Measles spreads to Sunset Park as confirmed cases rise to 466
2 public school students among those infected
New York City’s measles outbreak, mostly contained to the Orthodox Jewish community in Williamsburg, has now spread to Sunset Park as three people outside the Orthodox community — including two students — have contracted the disease.
Neither child was vaccinated, but they were allowed to attend school due to religious exemptions, according to the Health Department. They did not, however, go to school while infectious, and both had spent time in areas rife with measles.
Deputy Commissioner Dr. Demetre Daskalakis sought to assure the community that public school students are not at an increased risk of getting the disease.
“We are confident there is no increased risk of exposure at New York City public schools both because the recently diagnosed children from Sunset Park were not in school while infectious and because of the high vaccination rates of students in these and all NYC public schools,” Daskalakis said.
“This is the time to act. Measles is a highly contagious disease. If you are spending time in Williamsburg, Borough Park or other areas with measles activity in or around NYC confirm that you are immune to measles by looking at your vaccination history or by consulting with your healthcare provider.”
Daskalakis urged anyone living, working, studying or playing in areas with measles like Williamsburg and Borough Park to get vaccinated.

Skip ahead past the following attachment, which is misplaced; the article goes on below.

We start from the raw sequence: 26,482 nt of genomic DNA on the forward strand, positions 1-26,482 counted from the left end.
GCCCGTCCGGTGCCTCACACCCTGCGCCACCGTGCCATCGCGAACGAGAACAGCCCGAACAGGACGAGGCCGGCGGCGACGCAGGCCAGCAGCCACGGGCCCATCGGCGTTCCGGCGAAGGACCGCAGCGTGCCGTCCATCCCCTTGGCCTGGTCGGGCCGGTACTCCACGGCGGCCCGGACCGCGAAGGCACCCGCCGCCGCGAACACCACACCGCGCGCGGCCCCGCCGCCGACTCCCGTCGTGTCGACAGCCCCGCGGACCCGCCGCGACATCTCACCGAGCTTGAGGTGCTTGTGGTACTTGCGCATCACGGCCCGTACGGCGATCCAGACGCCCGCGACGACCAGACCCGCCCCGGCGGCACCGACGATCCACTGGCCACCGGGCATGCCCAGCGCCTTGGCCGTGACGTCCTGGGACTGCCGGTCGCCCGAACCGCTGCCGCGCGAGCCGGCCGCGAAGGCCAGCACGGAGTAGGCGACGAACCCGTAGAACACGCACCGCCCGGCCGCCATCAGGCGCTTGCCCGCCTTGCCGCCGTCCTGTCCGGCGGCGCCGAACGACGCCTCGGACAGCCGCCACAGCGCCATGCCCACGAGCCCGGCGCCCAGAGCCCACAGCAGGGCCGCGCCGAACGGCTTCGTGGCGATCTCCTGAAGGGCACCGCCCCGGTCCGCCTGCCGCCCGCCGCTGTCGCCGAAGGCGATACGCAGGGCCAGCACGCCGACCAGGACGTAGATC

The total number of confirmed cases across the city has risen to 466 — 43 more since April 30 — and an additional 181 since Mayor Bill de Blasio declared a public health emergency on April 9.
Eighty-one percent or 379 cases have occurred in Williamsburg. As part of the emergency, the city ordered mandatory measles-mumps-rubella vaccinations for residents in who live in the 11205, 11206, 11211, 11249 ZIP codes.
The mandate has been met with some resistance. An anti-vaxxer organization representing the parents of five unvaccinated children in Williamsburg filed a lawsuit against the city, but it was dismissed by a Brooklyn judge. A second attempt to fight the mandate was also denied by an appellate court.
The mayor said individuals and parents who ignored the order would be fined up to $1,000 and questioned by “disease detectives.” Eighty-four unvaccinated individuals have already received such fines.
“Right now, we still see a highly localized outbreak in the Williamsburg community, even though there have been sporadic infections outside of the neighborhood,” said Health Commissioner Dr. Oxiris Barbot. “One reason we have not seen secondary infections outside this community is because so many people are vaccinated, underscoring the importance of vaccination.
“We want to urge people to remain calm. The best way to protect yourself as well as family, friends, neighbors and fellow New Yorkers is to make sure that you are immune from the measles if you have not already done so.”
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